Conventions against Presidential assault. Republicans will praise the
President for being willing to "compromise." But it's all a scam, because
the War Crimes Act, which enforces the Conventions, will be gutted. The
worst kinds of physical torture will be banned, but the kinds of torture
that the CIA prefers -- the torture that leaves no scars -- will be allowed.

The new military tribunals won't be permitted to admit evidence obtained by
torture. However, they will be allowed to admit hearsay -- secondhand
accounts that seem reliable, but which will not expose the interrogators to
embarrassing questions about their brutal methods. Then, to further hide the
abuse of prisoners from judges and the public, these three senators will
strip every court in the United States of authority to hear legal challenges
by prisoners to their detention or mistreatment.

In short, the fix is in. Administration officials will be immune from future
prosecution for authorizing, encouraging, justifying, and concealing torture
and abuse. Interrogators can't be prosecuted for carrying out these war
crimes, and innocent prisoners can't expose the government's crimes in
court, now or in the future.

Best of all, Democrats in Congress can evade all responsibility for the war
crimes policy that has disgraced our government in the eyes of the world,
exposed our soldiers to murderous attacks, and provoked thousands to support
al Qaeda. The Democrats will feign helplessness. They will blame this new
law, which most of them will vote for, on the Republican majority. But they
will not fight for what is right and decent. That would make them look
"soft" on terrorists, when, in truth, they are only soft on war crimes.

Christopher Pyle teaches constitutional law at Mount Holyoke College in
South Hadley, Mass.


Editors: Professor Pyle may be contacted at 413-636-1249 and 413-532-3627;
call Kevin McCaffrey, 413-364-7219, for a photo of Mr. Pyle.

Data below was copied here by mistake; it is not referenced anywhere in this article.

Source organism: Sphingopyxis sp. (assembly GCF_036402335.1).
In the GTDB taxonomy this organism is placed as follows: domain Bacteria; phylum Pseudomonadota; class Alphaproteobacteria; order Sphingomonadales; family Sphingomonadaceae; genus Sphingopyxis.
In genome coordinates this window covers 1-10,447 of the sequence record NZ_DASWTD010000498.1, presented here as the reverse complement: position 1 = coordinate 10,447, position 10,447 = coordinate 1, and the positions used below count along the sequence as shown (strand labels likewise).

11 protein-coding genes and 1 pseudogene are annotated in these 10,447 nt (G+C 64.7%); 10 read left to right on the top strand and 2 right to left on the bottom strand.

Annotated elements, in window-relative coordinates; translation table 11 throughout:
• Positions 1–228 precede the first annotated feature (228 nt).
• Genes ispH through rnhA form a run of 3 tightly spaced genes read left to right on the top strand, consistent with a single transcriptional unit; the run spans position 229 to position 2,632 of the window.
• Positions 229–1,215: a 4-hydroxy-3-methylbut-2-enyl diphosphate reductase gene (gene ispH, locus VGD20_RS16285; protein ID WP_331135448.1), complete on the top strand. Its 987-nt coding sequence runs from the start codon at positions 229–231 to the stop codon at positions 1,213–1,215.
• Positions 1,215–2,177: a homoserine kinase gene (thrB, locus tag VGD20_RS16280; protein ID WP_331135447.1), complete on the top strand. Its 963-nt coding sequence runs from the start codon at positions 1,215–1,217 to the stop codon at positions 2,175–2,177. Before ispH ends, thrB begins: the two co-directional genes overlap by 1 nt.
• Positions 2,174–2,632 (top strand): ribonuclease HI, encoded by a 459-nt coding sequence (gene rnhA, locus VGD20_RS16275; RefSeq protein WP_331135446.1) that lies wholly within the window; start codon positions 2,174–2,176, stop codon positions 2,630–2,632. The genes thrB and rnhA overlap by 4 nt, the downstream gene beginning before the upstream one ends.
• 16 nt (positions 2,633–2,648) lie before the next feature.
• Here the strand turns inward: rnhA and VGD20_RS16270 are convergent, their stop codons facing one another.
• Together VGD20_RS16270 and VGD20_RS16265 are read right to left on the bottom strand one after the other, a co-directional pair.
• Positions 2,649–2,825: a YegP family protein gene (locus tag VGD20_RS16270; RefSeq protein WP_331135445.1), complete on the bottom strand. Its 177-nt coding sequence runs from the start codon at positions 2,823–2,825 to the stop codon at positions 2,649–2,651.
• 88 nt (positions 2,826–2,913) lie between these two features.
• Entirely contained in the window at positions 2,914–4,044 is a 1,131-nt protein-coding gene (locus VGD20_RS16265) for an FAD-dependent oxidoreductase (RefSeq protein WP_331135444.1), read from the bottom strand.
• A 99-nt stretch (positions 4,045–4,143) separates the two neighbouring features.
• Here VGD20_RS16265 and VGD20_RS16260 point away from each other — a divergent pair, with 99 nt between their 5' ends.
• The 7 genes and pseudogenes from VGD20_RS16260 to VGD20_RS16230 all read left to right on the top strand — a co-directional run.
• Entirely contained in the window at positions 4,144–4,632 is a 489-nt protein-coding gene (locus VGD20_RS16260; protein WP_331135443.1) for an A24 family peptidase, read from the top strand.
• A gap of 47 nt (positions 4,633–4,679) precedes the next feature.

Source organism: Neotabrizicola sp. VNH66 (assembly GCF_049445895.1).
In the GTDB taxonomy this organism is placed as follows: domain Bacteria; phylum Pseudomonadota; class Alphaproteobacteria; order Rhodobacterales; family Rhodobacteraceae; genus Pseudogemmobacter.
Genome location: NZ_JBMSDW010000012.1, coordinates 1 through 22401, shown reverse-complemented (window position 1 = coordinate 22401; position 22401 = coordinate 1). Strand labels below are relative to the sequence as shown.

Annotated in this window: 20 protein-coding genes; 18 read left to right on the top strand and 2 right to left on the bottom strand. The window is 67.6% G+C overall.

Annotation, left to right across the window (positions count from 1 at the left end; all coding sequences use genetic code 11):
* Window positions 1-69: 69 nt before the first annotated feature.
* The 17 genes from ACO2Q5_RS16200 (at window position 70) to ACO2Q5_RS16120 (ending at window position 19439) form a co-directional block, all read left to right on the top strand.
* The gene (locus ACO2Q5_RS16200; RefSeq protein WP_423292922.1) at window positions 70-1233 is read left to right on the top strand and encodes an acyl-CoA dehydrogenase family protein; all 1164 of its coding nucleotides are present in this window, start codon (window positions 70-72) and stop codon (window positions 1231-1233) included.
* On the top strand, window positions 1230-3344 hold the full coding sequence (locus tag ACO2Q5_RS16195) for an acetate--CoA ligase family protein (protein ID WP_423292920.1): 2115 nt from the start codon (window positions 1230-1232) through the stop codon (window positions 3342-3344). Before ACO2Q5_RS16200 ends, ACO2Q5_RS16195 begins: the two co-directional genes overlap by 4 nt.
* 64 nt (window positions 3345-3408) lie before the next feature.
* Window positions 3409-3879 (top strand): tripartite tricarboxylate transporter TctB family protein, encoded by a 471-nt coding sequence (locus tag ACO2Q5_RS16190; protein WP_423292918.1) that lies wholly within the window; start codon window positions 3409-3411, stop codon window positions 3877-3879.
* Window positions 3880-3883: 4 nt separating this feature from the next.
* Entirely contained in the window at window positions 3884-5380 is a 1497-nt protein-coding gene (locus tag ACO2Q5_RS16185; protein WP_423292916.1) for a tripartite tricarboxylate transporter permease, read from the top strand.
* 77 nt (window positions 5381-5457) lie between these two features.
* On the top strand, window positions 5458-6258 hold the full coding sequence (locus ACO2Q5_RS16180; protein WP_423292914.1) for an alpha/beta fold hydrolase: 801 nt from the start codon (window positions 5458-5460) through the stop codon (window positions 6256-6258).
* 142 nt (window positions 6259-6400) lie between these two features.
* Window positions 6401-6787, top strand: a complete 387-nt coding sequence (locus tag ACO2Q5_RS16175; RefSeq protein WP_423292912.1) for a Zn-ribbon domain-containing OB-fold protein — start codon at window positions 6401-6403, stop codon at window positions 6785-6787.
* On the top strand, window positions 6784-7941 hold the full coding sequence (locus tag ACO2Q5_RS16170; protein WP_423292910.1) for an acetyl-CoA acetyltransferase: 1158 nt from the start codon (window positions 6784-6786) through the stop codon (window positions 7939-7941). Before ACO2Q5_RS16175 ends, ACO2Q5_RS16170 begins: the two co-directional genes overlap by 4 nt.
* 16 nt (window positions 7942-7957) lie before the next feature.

/(c) 2006 U.S. Newswire 202-347-2770/

Ted Moffett

On 9/26/06, Bruce and Jean Livingston <jeanlivingston at turbonet.com> wrote:
>  Ted, I don't think it is speculation that habeas corpus provisions are
> being weakened, explicitly, as regards foreign detainees in the war on
> terrorism.  Given what seems to be written in the compromise bill, that also
> included provisions that were less than President Bush hoped-for on the
> re-deining of the Geneva Convention language on what constitutes torture, it
> is clear that habeas rights are being eliminated legislatively by the
> Congress.  We shall see whether the Supreme Court will find those provisions
> constitutional.  Bruce
> ----- Original Message -----
> *From:* Ted Moffett <starbliss at gmail.com>
> *To:* Vision2020 <vision2020 at moscow.com>
> *Cc:* Bruce and Jean Livingston <jeanlivingston at turbonet.com>
> *Sent:* Tuesday, September 26, 2006 12:29 PM
> *Subject:* No Speculation: "Deal" Bans Habeas Corpus, If It Becomes Law
>  Bruce et. al.
> I take back my earlier suggestion that I was speculating that the
> congressional deal on torture and the Geneva Convention re-write was used to
> "sneak" in an undermining of habeas corpus.  The facts are plain, whether
> you think the slant of the media focus on the issue was a deliberate smoke
> screen or not.
> The media for the most part did not expose in detail the ban on habeas
> corpus which disagreed with the Supreme Court ruling in Hamden vs Rumsfeld.
> The fact this proposed legislation contradicts this Supreme Court ruling on
> how habeas corpus applies to detainees caught up in prosecuting the war on
> terror should have been headlines.  Either the media was deliberately
> irresponsible, or... as often, just chasing the rating/advertising revenue
> game, again the public in the USA is oblivious to critical issues the US
> Congress is deciding on human rights issues, in a decision that contradicted
> the US Supreme Court.
> If the article below is correct (see also the posted information from the
> "Institute For Public Accuracy" today on Vision2020 subject headed "Habeas
> Corpus & the Amnesty-For-Torturers-Act?"), the congressional deal on
> "torture," while upholding aspects of the Geneva Convention, as it was
> portrayed in the media, included undermining of habeas corpus, allowing
> indefinite detainment (life in prison?) under suspension of habeas corpus,
> contradicting the Supreme Court ruling in Hamdan vs. Rumsfeld:
> http://www.washtimes.com/op-ed/nhentoff.htm
> Quote from the article at the web link above:
> There was considerable applause -- and much concern by the president and
> his supporters -- when the Senate Armed Services Committee passed a bill
> more in line with the Geneva Conventions than the president's proposals. But
> Sens. John Warner, John McCain and Lindsey Graham also included prohibition
> of habeas corpus petitions by detainees -- contrary to this June's Supreme
> Court decision that federal courts have the authority to hear their claims
> on the lawfulness of their imprisonment and, and conditions of treatment
> (Hamdan v. Rumsfeld).
> And if the prohibitions on habeas rights become law -- the prisoners can
> be held for the rest of their lives on the secret evidence and the coerced
> interrogations that the three senators tried to remedy in their bill.
> ----------------
> Ted Moffett